“In a remote mountain region of Pakistan’s Khyber Pakhtunkhwa Province, the Kalash people, followers of a pre-Islamic religion, mark death as few on the planet do. With dance, drums, and gunfire, the colorful funeral ritual is an elaborate celebration of a loved one’s life.”

The people of Kalash used to leave bodies in the graveyard without burying them but now they have started burying them. They also bury the deceased’s personal items, such as an axe, knife, and gun, as well as his pillow and charpai (his bed), at the grave. They don’t carry the possessions home because they think bad spirits do.

Before we go into the depth of the situation of the Kalash people, it is crucial to understand the ethnic and sectarian history of the Islamic Republic of Pakistan. Pakistan has a long history of opposing the recognition of various ethnic communities.

“Kalash is a place out of this world. There are no doctors, no mobile phones, no newspapers and no tarmac roads. But they still look the happiest people on earth.”

The Kalash people are a small religious and ethnic minority of Pakistan. The members of the Kalash religion, a polytheist faith resembling early variants of Hinduism, sacrifice animals to their gods. Their faith and culture are intertwines, and they have a number of distinctive holidays and celebrations. Although they normally do not inhabit areas or marry local Muslims, the people are not hostile to them either. As a scheduled tribe, the people are protects by the State of Pakistan’s laws and constitution.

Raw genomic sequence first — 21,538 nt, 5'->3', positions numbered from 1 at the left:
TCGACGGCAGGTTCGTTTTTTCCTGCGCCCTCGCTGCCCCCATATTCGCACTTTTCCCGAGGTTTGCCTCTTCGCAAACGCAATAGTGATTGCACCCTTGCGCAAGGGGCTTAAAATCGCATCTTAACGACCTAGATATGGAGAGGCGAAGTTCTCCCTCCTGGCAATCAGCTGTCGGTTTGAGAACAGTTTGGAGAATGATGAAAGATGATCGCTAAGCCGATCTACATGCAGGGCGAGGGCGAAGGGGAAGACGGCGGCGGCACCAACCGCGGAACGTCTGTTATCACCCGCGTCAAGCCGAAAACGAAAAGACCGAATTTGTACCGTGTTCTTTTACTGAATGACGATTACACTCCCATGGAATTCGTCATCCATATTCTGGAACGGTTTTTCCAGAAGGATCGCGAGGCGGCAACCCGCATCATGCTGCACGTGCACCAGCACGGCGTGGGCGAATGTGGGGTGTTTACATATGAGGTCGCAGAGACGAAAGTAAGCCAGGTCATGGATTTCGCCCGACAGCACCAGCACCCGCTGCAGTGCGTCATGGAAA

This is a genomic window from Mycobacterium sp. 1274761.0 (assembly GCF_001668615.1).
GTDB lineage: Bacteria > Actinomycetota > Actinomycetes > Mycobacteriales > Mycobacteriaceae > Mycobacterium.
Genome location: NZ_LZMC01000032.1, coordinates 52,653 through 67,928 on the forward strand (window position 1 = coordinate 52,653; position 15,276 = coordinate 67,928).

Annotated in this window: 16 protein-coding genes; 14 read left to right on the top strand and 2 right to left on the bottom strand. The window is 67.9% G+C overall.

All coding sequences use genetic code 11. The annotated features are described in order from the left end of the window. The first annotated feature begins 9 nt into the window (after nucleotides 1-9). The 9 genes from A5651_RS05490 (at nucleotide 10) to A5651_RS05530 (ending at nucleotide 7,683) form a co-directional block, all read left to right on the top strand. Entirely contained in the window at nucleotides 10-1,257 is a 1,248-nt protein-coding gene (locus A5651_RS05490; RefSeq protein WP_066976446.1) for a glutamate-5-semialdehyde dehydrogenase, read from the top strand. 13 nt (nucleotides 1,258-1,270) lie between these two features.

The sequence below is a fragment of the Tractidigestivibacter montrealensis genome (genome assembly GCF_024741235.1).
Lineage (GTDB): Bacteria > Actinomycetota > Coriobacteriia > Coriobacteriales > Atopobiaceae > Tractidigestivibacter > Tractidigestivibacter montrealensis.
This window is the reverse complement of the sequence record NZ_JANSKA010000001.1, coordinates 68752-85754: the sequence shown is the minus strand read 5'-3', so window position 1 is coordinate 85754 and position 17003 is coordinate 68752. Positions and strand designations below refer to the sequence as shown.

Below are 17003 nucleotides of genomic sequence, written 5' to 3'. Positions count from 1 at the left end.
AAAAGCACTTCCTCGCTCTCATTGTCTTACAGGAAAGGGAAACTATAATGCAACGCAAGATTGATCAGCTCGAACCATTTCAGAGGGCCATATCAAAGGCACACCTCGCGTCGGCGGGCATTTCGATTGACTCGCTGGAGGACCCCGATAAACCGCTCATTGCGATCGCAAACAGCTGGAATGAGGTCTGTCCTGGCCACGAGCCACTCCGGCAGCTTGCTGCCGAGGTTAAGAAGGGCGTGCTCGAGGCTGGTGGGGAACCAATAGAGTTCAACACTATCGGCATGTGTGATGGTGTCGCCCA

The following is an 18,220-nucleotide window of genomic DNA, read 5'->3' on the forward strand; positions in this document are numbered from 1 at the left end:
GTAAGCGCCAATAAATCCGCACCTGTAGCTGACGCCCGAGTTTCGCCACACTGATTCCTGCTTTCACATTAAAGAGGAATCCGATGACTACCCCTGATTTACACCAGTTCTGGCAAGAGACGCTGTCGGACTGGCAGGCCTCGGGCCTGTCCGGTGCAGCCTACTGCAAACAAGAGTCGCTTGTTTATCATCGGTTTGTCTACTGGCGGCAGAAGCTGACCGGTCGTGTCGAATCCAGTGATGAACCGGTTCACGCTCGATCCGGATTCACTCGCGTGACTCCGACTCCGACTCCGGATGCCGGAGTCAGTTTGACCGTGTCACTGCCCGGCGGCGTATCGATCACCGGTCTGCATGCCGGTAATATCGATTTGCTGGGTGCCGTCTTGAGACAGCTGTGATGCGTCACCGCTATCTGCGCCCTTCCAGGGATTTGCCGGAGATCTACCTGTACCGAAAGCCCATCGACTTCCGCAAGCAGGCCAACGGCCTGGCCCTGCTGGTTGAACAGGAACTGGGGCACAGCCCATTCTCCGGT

For three days, the body is kept at the Jastakhan (the dancing place of Kalash), where dancing and singing continue all around it. The occasion gives the Kalash the opportunity to show their riches and affluence as the guests attending the ceremony are lavishly provided with rich food.

Kalash Women’s Culture

They still send their women to remote homes known as “Bashali” during menstruation and childbirth because they are seen as impure, following to centuries-old traditions and customs. During this time, they are not even touch. The Kalash community deviates from Islamic principles in two areas: the status of women in society and alcohol consumption.

Although they inhabit a nation that is heavily influence by Islam and some regions of Pakistan prohibit women from traveling alone, Kalash women do not cover their hair or wear veils. In a same vein, relationships are unrestricted and divorce is acceptable for both men and women. 

“The Kalasha culture is unique and tourist come from all over the world here to see the beauty of this unique culture. Each year as many historians, anthropologists, sociologists and photographers from all over the world focus the Kalasha society.”

Kalash is not the only place where people have rules and different ways of showing their emotions and happiness; there are many cities and countries inside or outside Pakistan. So, if you are a person who loves to read unique things about people, stay connected with us!


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